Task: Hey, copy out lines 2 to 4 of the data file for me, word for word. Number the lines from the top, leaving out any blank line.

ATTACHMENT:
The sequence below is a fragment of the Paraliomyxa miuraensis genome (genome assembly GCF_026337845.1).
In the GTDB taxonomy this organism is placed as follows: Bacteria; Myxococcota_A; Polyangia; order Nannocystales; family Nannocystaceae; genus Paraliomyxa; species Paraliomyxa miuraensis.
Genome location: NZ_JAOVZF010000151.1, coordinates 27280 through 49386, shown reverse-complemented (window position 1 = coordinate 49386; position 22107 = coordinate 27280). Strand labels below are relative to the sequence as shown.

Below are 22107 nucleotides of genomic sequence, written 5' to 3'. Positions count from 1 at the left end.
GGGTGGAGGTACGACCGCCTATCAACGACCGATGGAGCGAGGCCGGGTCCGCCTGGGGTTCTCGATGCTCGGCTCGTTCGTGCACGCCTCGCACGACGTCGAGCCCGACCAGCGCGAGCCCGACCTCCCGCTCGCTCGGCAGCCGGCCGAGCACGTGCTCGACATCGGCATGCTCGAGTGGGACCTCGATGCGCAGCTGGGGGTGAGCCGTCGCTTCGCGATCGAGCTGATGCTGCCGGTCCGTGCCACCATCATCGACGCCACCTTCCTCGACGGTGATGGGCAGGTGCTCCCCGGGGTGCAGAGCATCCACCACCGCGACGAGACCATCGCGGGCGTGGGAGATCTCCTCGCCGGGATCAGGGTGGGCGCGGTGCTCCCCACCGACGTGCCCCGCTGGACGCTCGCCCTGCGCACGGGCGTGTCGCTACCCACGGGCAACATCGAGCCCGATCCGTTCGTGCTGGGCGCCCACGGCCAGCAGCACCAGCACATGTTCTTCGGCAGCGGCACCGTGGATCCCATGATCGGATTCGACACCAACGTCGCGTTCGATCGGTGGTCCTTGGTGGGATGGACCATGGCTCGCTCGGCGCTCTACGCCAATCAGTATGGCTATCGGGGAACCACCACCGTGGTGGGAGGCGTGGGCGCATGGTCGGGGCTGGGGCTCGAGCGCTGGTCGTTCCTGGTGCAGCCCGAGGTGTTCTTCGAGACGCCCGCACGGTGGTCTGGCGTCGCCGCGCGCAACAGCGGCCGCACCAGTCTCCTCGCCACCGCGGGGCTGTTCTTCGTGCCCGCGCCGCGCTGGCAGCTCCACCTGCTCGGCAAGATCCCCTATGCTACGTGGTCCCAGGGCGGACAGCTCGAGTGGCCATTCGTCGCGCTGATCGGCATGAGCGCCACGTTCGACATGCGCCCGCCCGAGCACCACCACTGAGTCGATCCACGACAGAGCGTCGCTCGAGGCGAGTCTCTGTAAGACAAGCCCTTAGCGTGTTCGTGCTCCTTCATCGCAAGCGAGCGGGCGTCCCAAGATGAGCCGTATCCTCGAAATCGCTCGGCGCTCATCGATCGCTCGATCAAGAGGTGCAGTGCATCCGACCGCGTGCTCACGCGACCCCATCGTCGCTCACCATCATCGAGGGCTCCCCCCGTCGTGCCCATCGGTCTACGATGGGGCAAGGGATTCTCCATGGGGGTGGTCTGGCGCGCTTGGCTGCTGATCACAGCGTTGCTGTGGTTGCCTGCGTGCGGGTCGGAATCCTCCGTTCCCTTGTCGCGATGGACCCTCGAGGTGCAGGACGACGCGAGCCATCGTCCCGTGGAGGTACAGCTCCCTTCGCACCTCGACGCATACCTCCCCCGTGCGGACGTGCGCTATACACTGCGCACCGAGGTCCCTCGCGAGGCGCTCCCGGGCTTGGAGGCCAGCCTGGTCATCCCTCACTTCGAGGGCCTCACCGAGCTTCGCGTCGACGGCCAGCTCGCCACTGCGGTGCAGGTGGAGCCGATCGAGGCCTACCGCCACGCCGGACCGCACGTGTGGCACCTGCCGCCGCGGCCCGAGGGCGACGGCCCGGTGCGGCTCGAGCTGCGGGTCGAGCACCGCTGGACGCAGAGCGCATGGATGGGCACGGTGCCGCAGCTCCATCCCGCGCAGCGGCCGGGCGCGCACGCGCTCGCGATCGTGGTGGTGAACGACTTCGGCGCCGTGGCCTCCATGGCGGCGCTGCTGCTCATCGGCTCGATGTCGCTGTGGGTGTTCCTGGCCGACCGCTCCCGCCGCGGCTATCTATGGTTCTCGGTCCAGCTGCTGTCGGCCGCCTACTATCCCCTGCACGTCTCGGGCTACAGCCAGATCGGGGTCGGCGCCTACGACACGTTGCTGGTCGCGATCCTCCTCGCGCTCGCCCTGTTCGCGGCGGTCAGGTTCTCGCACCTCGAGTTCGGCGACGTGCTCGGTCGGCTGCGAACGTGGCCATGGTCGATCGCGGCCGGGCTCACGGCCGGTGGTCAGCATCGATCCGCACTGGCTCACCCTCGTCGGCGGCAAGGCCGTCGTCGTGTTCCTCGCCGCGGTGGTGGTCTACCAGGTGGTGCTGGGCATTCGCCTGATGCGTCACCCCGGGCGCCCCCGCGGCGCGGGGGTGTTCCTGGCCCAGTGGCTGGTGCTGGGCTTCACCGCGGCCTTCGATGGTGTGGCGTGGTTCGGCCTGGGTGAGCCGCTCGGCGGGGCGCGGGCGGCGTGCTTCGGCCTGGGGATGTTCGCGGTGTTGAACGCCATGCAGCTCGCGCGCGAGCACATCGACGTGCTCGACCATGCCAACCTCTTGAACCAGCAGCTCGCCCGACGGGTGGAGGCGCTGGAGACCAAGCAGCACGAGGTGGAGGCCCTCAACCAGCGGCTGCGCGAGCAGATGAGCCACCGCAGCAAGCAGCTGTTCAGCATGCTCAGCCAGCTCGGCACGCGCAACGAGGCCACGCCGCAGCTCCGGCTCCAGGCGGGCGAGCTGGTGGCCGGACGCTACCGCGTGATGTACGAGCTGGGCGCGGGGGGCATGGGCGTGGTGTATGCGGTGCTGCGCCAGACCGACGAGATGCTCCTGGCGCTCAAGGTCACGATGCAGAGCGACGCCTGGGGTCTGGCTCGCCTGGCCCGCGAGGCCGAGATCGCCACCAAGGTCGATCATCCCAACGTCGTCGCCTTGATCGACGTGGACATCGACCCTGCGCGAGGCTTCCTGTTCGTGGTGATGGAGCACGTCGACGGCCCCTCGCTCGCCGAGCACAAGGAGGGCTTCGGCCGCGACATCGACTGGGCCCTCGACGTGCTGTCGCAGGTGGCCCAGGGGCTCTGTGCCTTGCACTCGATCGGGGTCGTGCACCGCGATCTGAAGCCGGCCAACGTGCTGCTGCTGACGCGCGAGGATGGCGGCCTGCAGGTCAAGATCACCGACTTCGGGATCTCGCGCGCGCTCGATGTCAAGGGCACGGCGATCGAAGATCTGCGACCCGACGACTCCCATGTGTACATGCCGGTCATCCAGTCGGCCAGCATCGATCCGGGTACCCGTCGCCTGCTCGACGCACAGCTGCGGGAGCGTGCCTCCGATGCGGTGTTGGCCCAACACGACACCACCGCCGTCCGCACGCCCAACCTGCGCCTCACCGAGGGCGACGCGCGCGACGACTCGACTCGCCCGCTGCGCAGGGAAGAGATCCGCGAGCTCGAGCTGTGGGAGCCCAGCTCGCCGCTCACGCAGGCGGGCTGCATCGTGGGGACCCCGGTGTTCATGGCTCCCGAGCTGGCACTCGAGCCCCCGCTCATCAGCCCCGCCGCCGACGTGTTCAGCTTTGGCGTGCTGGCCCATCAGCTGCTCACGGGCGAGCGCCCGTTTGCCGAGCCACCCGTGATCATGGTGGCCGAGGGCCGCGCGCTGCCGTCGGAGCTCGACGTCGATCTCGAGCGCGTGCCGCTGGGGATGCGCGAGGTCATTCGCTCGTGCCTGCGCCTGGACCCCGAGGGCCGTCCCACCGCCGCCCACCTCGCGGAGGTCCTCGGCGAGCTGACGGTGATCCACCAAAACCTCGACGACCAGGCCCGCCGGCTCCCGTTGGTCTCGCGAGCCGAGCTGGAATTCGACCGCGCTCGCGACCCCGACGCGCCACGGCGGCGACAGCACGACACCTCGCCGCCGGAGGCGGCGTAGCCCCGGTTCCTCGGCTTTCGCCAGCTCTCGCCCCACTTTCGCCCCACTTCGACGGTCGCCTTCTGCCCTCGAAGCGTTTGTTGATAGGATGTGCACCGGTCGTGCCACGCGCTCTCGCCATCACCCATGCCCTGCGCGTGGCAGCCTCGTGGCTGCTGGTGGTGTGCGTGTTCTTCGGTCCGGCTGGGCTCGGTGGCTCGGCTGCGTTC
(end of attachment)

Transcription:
In the GTDB taxonomy this organism is placed as follows: Bacteria; Myxococcota_A; Polyangia; order Nannocystales; family Nannocystaceae; genus Paraliomyxa; species Paraliomyxa miuraensis.
Genome location: NZ_JAOVZF010000151.1, coordinates 27280 through 49386, shown reverse-complemented (window position 1 = coordinate 49386; position 22107 = coordinate 27280). Strand labels below are relative to the sequence as shown.

Below are 22107 nucleotides of genomic sequence, written 5' to 3'. Positions count from 1 at the left end.